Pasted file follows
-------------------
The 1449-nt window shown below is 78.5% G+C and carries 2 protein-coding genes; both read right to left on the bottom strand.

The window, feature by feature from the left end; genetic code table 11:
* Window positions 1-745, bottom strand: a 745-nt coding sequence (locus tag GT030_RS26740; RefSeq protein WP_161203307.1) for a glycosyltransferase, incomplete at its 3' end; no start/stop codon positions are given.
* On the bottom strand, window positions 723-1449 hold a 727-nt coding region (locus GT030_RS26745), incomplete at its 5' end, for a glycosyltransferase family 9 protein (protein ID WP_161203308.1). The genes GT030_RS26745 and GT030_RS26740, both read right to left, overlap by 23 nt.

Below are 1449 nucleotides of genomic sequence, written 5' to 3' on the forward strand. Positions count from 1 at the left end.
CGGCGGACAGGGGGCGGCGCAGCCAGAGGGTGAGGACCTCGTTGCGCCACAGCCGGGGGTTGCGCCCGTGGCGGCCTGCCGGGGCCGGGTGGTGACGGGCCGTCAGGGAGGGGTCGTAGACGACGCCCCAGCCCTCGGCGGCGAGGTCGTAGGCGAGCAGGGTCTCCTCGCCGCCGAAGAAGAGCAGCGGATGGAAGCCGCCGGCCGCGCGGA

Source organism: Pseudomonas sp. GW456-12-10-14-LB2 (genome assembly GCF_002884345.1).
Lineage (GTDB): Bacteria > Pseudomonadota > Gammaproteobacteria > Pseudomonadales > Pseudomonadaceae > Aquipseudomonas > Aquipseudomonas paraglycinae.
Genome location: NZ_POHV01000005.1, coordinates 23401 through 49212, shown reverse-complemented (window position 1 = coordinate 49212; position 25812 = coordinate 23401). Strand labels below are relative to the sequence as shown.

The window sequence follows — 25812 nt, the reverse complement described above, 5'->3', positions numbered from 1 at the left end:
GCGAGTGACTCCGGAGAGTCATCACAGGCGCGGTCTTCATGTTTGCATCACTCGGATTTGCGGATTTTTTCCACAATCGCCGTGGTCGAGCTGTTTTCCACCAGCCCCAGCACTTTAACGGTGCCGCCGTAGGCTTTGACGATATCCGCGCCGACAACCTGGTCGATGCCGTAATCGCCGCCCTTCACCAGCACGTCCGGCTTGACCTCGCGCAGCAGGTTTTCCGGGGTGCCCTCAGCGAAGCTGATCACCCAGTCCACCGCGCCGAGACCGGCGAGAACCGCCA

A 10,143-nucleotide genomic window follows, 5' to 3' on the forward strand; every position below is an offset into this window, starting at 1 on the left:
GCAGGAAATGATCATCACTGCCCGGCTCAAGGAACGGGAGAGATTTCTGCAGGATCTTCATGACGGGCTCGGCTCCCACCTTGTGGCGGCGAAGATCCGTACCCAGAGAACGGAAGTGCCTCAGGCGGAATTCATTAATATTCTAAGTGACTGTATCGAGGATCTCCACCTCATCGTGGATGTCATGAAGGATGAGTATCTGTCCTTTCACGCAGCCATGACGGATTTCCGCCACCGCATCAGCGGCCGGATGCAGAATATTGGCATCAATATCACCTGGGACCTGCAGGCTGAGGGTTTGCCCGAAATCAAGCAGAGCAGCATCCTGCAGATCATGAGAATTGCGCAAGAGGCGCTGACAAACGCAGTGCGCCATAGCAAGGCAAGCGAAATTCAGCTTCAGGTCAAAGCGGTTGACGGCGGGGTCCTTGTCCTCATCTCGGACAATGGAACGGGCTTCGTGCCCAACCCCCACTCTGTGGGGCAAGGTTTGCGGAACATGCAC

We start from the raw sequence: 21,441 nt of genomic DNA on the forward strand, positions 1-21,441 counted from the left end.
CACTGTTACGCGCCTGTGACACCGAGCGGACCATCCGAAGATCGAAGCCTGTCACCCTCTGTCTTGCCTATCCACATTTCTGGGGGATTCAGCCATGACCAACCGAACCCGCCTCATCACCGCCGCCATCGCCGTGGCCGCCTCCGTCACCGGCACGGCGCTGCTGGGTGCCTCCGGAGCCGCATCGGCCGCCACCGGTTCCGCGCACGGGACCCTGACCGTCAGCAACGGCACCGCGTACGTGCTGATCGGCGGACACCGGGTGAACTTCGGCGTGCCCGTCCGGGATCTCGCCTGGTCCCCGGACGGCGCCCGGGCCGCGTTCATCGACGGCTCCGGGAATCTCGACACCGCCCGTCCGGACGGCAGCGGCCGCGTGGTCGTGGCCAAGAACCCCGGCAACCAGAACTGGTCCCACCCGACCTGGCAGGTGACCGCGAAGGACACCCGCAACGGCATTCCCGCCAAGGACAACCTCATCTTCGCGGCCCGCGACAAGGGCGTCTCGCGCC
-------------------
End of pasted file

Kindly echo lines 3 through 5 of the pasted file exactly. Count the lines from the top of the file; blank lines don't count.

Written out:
* Window positions 1-745, bottom strand: a 745-nt coding sequence (locus tag GT030_RS26740; RefSeq protein WP_161203307.1) for a glycosyltransferase, incomplete at its 3' end; no start/stop codon positions are given.
* On the bottom strand, window positions 723-1449 hold a 727-nt coding region (locus GT030_RS26745), incomplete at its 5' end, for a glycosyltransferase family 9 protein (protein ID WP_161203308.1). The genes GT030_RS26745 and GT030_RS26740, both read right to left, overlap by 23 nt.

Below are 1449 nucleotides of genomic sequence, written 5' to 3' on the forward strand. Positions count from 1 at the left end.